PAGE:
Otherwise known as a PITA (and I’m not talking about warm, fluffy flatbread).
Search is one of the most critical components of a modern application and platform, if perhaps not the most critical. Especially when working with a “big data” application, collecting, sorting, and being able to search for that data is highly important. There is just so much data for humans to process and manage – powerful search capabilities make it humanly possible to make that data meaningful and useful.
Having worked in the software technology industry for 10 years now, a very common “information retrieval”software library is Lucene. In my previous companies, since Lucene is free (as in beer) and also free (as in liberty), it was offered out-of-the-box. The implementations were straightforward and allowed for at least basic search capabilities.
Beyond simple Lucene, I’ve touched both Solr and Elastic Search (Episerver Find). I’ve found that ultimately Solr and Elastic Search (both based off Lucene libraries) are PITAs in their own way, but when deployed, configured, and implemented correctly (or however correct you can get them based off the business need), they are quite powerful. Considering that fast, usable search can be difficult to achieve, Solr and Elastic Search are popular for many projects.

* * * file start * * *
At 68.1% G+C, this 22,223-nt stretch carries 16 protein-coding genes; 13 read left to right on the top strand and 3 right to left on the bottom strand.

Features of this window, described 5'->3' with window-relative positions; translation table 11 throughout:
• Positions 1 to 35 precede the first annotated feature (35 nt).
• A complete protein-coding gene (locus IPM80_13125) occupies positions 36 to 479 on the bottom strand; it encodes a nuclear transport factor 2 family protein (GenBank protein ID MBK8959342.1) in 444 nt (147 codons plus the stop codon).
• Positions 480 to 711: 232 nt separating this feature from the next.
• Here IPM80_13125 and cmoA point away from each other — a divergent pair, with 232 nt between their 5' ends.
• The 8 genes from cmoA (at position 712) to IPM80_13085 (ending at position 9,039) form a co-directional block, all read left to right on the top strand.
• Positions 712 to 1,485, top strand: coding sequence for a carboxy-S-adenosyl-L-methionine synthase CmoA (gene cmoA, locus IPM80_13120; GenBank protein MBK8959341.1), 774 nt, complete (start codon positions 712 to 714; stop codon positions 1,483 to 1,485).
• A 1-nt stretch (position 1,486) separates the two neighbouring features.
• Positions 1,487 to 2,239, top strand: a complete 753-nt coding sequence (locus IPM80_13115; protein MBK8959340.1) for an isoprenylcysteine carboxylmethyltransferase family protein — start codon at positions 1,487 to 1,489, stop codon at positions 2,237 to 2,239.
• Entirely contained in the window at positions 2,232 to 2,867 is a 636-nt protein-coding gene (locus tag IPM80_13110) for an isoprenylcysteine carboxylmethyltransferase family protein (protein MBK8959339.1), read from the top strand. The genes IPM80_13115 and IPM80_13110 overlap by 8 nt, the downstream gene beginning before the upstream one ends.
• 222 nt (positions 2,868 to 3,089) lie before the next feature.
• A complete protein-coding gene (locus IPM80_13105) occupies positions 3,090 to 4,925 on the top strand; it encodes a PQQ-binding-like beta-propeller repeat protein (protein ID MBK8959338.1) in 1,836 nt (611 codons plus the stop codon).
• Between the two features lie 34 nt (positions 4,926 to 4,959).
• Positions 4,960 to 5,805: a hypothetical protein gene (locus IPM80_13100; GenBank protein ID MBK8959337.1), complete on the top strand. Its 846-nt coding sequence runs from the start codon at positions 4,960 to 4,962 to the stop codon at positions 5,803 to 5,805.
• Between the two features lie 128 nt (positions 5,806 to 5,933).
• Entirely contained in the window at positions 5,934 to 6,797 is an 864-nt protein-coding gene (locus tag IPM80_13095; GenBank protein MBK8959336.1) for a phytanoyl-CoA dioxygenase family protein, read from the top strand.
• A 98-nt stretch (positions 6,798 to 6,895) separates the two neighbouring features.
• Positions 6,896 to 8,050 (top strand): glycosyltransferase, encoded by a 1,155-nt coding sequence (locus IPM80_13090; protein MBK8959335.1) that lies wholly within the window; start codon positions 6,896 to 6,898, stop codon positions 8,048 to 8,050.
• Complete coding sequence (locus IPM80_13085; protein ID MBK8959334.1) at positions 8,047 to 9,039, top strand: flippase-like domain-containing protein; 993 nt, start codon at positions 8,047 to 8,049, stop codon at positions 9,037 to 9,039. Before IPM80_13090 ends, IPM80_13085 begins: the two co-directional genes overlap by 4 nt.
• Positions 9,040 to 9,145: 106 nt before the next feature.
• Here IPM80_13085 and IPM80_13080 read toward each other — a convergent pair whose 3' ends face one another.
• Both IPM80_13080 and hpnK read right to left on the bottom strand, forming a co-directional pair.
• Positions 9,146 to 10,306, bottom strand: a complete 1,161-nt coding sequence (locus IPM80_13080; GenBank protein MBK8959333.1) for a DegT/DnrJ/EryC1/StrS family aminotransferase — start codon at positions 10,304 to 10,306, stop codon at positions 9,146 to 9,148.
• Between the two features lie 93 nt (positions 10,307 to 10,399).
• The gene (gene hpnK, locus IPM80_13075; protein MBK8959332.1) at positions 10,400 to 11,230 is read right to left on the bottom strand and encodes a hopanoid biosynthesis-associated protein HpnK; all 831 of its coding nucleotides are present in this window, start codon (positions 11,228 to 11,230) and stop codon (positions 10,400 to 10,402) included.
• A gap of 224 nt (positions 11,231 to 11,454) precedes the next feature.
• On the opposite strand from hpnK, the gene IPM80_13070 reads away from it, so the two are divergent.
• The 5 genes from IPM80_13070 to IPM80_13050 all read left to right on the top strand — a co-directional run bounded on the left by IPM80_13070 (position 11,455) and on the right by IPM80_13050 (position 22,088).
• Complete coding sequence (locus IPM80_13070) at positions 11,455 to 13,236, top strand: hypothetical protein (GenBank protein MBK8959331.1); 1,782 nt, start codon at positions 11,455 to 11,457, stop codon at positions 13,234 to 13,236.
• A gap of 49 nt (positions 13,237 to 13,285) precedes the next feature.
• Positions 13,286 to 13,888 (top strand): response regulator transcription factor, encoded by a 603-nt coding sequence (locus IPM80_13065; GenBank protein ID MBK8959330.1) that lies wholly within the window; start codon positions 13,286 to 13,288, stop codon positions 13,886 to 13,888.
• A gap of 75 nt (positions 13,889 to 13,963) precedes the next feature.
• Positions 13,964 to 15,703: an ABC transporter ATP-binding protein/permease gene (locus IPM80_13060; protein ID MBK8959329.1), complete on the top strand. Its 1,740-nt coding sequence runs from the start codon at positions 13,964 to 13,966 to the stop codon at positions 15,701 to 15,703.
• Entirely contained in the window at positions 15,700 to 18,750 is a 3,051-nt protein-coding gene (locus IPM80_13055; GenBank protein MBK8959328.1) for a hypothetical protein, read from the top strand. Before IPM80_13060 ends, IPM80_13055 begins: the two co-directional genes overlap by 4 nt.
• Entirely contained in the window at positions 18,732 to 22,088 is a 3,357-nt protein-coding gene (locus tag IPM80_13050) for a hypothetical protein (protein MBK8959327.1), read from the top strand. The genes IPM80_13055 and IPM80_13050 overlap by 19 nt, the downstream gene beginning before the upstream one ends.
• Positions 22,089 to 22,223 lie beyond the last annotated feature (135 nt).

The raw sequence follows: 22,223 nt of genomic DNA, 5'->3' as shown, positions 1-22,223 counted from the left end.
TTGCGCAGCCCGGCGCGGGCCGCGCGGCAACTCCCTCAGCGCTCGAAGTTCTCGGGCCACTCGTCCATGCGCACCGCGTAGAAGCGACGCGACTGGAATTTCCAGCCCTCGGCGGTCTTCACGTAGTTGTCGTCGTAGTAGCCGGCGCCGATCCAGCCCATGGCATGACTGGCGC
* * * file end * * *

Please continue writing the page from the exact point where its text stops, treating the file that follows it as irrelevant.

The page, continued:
Now that I’m working with Solr more currently, it does have a steep learning curve and – for older versions especially – stability issues. Starting with Solr 4.x (which Cloudera uses right now), support for Solr in distributed environments became possible. A solid overview of what SolrCloud is provided by Lucidworks, who are true Solr experts.
I still have much to learn on my part. This is only the very beginning.